The Australian Tax Office has unveiled a category of small business benchmarks aimed at start-ups that handle a lot of cash transactions.
Bruce Quigley, second commissioner of that ATO, says the new benchmarks are used by the Tax Office to identify and deter non-compliance in the cash economy.
“These benchmarks are a useful way to help businesses compare their performance against other businesses in their industry and check they are meeting their obligations, including assessing whether they are likely to be selected for a review or audit,” Quigley says.
“Using these benchmarks, the ATO can determine the average proportion of cash sales a business should be making and which businesses are not reporting as much cash income as others in the same industry.”
This year, the ATO is contacting around 100,000 businesses which operate in cash industries, including restaurants and takeaways, hairdressing and beauty, clothing retailing, grocery retailing, and hardware and building supplies.
Quigley says businesses whose performances falls outside one or more of the benchmarks are likely to be selected for a review or audit.
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The cash sales benchmarks are based on data matching undertaken with banks to identify credit and debit card sales, as well as information provided by small businesses to the ATO on activity statements.
The ATO says comparing a business against the benchmarks for its industry is only one way of identifying businesses for audit.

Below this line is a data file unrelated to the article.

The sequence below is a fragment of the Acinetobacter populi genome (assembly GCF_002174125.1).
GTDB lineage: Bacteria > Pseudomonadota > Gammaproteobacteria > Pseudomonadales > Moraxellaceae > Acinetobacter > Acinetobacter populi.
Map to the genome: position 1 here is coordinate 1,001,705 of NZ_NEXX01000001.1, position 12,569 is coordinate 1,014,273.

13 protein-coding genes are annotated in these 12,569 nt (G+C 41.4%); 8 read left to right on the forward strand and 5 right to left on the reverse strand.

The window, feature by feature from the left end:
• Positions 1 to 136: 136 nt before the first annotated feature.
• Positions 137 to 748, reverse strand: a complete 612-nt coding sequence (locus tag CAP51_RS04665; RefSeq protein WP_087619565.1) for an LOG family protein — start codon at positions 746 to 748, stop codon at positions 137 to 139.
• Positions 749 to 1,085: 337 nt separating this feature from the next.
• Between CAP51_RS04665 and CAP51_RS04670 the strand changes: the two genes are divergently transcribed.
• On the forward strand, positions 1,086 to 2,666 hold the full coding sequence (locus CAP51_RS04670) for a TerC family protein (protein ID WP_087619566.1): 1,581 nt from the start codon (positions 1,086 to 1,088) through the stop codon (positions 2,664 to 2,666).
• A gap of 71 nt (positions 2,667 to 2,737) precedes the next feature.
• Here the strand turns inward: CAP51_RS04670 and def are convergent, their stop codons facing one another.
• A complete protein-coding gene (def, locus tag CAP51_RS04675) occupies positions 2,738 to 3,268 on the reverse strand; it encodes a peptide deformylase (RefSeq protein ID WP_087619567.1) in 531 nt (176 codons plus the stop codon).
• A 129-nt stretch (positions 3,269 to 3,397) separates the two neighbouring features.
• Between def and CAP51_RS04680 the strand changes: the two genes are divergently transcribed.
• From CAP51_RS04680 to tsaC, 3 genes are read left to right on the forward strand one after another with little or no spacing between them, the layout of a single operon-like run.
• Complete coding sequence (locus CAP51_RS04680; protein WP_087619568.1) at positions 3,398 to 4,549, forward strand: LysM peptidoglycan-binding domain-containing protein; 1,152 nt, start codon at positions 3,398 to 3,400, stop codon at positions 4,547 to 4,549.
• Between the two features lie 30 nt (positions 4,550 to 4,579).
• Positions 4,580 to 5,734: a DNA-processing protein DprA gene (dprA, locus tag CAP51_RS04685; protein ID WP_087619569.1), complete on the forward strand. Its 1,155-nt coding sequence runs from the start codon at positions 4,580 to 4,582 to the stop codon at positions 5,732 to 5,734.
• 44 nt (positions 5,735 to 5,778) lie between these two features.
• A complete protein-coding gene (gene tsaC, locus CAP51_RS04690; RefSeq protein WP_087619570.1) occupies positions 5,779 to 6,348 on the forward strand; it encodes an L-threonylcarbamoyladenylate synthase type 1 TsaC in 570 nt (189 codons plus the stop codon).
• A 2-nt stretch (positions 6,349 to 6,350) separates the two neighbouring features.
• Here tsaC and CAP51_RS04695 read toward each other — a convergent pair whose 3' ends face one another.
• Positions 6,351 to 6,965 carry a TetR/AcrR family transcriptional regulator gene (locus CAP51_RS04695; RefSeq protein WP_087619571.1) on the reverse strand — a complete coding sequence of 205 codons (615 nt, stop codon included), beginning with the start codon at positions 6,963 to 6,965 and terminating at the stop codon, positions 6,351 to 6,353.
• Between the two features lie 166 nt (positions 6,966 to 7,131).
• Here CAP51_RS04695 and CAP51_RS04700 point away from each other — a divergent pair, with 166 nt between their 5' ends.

Other indicators include data matched from external sources suggesting inconsistencies in reported income; businesses that report net income that appears to be lower than required to support the business operator’s personal living expenses; and allegations of tax evasion sourced from the community.
The ATO says start-ups in particular need to ensure they meet the legal record-keeping requirements.
“If businesses find they are outside the benchmarks for their industry, they should work out if they have correctly recorded and reported income and deductions,” it says.
If your business is outside the benchmark, the ATO recommends you:
- Review your record-keeping practices.
- Consider how your business operates.
- Check to see if you made a mistake or failed to report all of your income and expenses in your tax returns or activity statements. If so, you will need to provide the correct information and notify the ATO by making a voluntary disclosure.